In a plant made according to the invention, as described, all the oil from the raw material is recovered, the main part being of very high quality and a smaller part being of lower quality. Moreover, all solid substances and all the sludge are removed from the process, so as to provide for the evaporation of glue water which is free from solid substances, sludge and oil. This results in an evaporated protein product of very high quality. The product is judged according to its oil content and is considered better the less oil it contains. Another advantage of the new plant is that these results are attained by using a smaller number of centrifugal separators than has been required heretofore, this advantage stemming from the fact that prior to the first stage of the evaporation the amount of oil separated out is smaller than has been the case heretofore, although it is the main part of it, and that the rest of the oil as well as sludge is removed between two stages of the evaporator. Finally, there is a special advantage in using a plate apparatus as the first stage of the evaporation. The latter is provided throughout with smooth surfaces which are easy to clean; and it can be made of sections of plate packs which may be connected and disconnected from the system by simple hand movements, whereby a disconnected section can be easily cleaned by flushing while another section is in operation, so that no interruption for cleaning the first stage of the evaporator is necessary. This is of very great importance because in the new plant a large part of oil is allowed to follow the press water through the first stage of the evaporator, and if this stage cannot be kept clean during continuous operation by means of repeated flushing operations, the oil is spoiled by burning on or in other ways, so that its quality decreases considerably. Moreover, the efficiency of the evaporation is reduced by precipitations, particularly in the first evaporator, and if the latter cannot be kept clean for a long period of continuous operation, the throughput of the plant decreases progressively. In the subsequent stages of the evaporator, the risk of precipitations on the walls is considerably smaller.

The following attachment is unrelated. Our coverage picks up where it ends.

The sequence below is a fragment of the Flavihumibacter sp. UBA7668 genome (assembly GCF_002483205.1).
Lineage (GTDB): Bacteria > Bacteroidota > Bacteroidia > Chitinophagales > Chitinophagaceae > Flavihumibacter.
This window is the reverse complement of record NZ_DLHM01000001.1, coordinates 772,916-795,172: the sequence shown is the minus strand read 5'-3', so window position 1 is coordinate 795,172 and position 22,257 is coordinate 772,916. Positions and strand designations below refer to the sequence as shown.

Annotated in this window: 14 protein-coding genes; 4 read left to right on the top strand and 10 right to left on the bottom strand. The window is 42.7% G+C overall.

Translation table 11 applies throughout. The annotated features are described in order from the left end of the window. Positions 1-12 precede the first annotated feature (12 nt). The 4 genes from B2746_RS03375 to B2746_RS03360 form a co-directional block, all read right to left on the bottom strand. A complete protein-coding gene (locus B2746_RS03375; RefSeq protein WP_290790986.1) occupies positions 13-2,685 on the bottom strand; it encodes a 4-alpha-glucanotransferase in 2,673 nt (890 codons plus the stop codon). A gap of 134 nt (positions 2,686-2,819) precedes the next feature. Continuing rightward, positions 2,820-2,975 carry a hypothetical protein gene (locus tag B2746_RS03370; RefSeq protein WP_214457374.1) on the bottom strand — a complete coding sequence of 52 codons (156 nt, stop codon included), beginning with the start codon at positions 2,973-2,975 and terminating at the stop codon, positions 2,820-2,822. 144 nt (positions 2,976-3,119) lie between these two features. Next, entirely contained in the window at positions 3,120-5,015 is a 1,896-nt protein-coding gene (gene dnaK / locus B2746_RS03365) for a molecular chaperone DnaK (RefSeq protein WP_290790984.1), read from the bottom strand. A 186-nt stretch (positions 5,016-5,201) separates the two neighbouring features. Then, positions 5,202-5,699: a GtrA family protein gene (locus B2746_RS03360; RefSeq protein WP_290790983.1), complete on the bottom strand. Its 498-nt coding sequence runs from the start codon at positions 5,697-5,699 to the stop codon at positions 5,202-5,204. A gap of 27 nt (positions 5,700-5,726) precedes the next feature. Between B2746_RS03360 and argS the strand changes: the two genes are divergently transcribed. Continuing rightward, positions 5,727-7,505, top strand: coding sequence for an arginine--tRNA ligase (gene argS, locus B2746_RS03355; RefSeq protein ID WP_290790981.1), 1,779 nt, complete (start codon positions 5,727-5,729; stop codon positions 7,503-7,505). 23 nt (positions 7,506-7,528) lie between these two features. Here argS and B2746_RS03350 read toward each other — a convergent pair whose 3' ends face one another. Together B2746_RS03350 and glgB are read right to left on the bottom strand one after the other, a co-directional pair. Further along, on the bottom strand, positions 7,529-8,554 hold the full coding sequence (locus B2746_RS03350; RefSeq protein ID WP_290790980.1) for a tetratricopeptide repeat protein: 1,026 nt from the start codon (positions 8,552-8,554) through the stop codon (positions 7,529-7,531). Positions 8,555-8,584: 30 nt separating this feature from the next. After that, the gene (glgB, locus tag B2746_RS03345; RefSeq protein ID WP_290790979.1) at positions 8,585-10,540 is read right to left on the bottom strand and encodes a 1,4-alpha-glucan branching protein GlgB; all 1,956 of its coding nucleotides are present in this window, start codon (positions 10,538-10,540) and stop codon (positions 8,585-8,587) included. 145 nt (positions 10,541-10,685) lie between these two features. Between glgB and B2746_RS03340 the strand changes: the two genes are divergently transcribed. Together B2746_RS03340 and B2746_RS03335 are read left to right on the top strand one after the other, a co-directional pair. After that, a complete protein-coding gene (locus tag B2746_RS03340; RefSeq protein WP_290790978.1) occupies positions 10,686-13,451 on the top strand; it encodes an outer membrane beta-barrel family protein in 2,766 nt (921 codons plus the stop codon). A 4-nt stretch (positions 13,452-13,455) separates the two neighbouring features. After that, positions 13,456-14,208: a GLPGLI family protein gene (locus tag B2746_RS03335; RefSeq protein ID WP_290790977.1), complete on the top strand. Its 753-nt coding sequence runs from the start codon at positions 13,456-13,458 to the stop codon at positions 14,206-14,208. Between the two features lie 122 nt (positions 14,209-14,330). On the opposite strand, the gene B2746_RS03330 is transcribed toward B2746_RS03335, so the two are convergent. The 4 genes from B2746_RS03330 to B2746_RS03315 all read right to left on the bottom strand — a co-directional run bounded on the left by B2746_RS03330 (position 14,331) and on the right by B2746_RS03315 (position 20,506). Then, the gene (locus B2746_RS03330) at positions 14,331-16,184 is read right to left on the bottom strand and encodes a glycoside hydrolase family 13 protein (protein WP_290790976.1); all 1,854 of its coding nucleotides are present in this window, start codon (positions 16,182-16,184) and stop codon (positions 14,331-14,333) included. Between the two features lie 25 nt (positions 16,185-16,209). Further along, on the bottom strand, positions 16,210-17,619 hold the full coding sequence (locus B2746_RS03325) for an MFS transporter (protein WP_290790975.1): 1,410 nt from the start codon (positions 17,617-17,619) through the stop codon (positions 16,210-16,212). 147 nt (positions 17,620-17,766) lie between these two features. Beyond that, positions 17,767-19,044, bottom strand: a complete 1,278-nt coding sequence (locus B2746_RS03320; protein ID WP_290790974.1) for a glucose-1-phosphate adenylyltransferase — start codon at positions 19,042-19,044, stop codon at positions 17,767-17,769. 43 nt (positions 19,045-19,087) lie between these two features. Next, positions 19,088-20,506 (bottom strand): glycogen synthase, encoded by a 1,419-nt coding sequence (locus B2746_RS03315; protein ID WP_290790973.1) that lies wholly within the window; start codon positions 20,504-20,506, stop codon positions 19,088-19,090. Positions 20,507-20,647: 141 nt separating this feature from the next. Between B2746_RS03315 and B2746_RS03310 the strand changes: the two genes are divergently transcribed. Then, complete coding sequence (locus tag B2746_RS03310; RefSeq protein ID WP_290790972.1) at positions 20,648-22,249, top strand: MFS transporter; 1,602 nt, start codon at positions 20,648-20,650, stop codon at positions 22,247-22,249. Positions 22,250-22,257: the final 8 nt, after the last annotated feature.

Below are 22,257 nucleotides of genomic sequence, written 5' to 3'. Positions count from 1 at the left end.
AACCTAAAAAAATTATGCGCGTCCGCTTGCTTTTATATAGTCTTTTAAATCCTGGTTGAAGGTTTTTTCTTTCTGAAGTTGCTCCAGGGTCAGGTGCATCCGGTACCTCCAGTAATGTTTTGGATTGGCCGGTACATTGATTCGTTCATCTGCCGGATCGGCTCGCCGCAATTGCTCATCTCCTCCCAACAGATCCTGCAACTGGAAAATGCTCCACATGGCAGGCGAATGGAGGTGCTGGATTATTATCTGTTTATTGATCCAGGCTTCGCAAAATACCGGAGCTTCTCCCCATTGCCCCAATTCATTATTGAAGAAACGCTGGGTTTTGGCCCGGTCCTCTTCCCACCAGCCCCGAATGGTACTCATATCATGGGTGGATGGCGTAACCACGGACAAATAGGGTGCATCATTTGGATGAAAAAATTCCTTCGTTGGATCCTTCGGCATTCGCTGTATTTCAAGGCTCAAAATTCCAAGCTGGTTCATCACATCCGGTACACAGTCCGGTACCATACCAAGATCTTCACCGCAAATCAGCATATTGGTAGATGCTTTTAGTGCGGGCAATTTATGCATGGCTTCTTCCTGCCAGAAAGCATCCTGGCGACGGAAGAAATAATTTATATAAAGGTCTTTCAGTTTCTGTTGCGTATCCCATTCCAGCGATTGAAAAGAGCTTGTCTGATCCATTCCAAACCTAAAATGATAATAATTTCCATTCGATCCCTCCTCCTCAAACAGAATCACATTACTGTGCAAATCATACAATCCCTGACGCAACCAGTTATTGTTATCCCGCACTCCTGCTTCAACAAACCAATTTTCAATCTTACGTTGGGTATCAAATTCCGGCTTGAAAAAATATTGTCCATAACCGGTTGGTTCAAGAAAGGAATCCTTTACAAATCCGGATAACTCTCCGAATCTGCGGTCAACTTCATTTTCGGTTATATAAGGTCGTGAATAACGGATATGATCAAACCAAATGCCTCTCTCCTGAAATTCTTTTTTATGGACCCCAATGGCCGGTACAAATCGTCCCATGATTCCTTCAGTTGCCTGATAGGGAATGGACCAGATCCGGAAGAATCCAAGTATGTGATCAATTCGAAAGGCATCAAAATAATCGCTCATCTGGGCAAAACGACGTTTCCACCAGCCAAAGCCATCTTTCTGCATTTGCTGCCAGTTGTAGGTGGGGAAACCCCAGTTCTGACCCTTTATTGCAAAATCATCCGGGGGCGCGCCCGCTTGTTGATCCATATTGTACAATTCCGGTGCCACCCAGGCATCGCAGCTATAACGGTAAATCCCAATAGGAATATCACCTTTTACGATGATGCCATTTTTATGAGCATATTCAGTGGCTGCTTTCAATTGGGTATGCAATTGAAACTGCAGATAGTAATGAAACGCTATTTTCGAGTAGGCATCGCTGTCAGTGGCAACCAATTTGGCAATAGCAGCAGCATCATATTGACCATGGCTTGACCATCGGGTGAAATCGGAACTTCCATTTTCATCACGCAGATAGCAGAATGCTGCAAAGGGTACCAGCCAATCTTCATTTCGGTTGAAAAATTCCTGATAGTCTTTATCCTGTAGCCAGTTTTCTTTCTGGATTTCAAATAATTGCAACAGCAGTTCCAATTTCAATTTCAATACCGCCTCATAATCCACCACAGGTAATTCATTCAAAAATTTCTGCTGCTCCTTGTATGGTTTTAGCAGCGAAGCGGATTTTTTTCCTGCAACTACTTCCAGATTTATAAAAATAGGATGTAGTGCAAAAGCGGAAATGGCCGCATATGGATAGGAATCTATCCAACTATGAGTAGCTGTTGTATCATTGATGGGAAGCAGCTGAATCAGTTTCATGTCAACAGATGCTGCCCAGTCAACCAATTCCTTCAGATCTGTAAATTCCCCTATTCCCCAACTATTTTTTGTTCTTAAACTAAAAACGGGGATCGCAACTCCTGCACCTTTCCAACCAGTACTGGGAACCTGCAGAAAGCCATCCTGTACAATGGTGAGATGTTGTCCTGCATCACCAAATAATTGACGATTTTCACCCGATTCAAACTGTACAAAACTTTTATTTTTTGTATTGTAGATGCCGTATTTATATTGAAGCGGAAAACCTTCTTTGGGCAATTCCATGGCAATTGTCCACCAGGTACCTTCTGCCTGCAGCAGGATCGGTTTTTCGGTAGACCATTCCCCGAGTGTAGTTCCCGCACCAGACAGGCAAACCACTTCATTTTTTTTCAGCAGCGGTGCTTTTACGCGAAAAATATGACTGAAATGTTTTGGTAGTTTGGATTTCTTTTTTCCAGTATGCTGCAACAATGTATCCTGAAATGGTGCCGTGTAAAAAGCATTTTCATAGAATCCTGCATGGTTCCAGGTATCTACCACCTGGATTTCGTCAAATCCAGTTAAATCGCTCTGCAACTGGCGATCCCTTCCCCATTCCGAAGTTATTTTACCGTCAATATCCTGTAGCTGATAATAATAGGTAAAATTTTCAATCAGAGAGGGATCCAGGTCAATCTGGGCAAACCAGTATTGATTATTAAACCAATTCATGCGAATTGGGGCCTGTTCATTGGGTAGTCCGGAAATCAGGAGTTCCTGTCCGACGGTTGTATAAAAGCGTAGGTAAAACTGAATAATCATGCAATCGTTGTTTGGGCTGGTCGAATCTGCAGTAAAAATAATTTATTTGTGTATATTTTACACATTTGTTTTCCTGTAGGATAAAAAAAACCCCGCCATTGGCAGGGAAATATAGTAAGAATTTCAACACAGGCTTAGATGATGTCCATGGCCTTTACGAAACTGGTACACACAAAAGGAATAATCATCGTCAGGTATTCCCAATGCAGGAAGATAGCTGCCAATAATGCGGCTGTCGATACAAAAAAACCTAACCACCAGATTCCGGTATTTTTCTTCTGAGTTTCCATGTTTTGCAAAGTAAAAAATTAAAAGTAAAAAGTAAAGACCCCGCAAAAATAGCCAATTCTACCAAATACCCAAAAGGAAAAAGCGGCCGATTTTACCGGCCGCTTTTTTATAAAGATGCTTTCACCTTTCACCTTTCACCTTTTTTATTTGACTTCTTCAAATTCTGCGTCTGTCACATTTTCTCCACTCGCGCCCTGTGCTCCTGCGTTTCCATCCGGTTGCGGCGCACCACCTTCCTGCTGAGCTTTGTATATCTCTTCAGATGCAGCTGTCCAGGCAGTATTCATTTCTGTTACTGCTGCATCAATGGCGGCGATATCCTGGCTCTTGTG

I claim: